Here is where things can get a bit confusing. The core of the procedure involves having the client match up specific images or remembered sensations with thoughts pre-selected by the therapist and client while the therapist directs the client's eye movements in predetermined patterns. After each "set" of eye movements, the client is instructed to focus briefly on something else, take a deep breath, then give a report of what might have transpired during the eye movements. The therapist considers the report in the light of his or her training and then instructs the client on a modified image/thought match and once again performs a set of eye movements. This cycle is repeated until the therapist determines that either the hoped for result has been achieved or an impasse is reached. In the latter event, the therapist is trained in several techniques that might overcome the impasse. It is important to note that eye movements are not the only option available. Certain tactile and auditory stimuli have also been demonstrated to be effective, thus increasing the confusion as to just what constitutes EMDR.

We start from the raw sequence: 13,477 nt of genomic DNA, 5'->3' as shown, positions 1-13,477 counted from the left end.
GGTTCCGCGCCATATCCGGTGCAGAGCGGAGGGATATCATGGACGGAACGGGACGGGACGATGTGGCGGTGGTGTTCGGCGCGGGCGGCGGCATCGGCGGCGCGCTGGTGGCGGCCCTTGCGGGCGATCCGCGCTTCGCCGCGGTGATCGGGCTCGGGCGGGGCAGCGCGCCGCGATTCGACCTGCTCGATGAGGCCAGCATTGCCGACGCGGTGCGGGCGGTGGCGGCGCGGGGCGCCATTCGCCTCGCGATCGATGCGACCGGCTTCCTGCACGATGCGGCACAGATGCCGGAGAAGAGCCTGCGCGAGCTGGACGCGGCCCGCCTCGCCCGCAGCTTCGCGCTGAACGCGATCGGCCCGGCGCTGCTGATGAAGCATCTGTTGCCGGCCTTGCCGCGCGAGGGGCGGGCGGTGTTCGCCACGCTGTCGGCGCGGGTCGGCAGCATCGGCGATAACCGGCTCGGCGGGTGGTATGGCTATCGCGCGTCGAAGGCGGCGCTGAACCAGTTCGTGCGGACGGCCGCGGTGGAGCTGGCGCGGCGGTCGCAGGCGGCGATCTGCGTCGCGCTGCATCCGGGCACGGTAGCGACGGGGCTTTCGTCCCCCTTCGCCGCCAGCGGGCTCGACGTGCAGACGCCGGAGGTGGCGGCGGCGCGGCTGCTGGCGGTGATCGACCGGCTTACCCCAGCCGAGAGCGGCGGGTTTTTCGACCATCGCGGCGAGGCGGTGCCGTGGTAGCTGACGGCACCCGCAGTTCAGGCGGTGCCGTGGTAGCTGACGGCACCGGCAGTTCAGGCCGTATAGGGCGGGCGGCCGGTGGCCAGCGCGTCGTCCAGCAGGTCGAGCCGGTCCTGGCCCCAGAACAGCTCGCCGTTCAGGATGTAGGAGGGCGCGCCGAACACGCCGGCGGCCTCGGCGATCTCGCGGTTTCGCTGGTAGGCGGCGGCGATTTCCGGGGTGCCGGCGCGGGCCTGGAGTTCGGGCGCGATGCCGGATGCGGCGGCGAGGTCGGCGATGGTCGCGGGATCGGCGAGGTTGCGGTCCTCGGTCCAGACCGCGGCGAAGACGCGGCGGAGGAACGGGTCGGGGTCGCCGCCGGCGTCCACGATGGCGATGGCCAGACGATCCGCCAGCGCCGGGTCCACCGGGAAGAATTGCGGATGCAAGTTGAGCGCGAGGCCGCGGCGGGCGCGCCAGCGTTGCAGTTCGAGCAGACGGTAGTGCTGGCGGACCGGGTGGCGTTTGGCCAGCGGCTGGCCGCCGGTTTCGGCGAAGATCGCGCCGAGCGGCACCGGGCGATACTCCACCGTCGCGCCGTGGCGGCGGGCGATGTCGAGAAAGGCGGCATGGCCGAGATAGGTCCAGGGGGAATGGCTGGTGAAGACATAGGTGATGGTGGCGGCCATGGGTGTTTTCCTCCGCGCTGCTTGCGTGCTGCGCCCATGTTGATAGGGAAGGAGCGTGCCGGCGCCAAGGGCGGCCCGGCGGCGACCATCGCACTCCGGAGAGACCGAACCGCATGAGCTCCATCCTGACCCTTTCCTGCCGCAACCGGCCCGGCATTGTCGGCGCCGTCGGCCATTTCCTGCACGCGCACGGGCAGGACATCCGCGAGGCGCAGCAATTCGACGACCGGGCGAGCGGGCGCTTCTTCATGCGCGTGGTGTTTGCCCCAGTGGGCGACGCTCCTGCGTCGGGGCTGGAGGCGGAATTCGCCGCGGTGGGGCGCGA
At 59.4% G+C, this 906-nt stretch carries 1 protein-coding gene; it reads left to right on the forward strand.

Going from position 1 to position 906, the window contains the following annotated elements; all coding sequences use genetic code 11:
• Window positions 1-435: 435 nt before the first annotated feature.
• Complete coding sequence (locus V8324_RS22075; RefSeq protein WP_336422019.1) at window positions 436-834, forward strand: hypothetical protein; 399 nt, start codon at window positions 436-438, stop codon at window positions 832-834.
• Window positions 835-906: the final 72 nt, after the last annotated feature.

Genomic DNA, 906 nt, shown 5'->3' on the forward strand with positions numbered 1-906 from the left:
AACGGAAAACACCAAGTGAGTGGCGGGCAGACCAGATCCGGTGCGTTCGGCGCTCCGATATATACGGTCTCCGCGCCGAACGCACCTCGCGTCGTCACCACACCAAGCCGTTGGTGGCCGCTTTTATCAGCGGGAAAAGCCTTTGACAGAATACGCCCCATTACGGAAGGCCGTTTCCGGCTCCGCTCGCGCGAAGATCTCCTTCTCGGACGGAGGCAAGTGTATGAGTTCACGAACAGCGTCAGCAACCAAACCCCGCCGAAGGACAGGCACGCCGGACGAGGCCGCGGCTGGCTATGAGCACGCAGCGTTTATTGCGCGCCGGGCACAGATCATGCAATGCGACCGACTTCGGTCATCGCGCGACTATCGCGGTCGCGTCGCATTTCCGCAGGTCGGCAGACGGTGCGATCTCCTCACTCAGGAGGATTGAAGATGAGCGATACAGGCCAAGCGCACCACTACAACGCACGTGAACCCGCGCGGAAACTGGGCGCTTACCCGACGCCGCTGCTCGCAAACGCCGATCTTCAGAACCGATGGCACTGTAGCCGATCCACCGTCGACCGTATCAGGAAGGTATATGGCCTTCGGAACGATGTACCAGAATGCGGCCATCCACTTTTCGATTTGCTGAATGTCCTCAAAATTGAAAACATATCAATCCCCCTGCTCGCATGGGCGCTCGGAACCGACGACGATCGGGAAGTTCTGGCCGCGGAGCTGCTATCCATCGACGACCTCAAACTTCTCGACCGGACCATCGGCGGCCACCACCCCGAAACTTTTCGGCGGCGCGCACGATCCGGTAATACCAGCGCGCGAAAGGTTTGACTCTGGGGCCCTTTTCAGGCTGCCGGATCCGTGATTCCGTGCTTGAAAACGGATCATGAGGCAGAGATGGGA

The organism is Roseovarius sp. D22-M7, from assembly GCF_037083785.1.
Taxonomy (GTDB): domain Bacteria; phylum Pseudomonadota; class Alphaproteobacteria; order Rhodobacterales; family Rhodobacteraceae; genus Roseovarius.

How does it work?

Well...we do not know. Several theories by those promoting EMDR have been advanced to explain why and how such a seemingly simple method can have such dramatic and rapid results. Some think that negative life experiences or traumas are those which upset the biochemical balance of the brain’s physical information processing system. This imbalance prevents the information processing from proceeding to a state of adaptive resolution with the result that the perceptions, emotions, beliefs, and meanings derived from the experience are, in effect, "locked" in the nervous system. EMDR might act as a form of accelerated information processing – might unblock the brain’s information processing system through a number of ways. To date, there is insufficient medical research to validate this theory.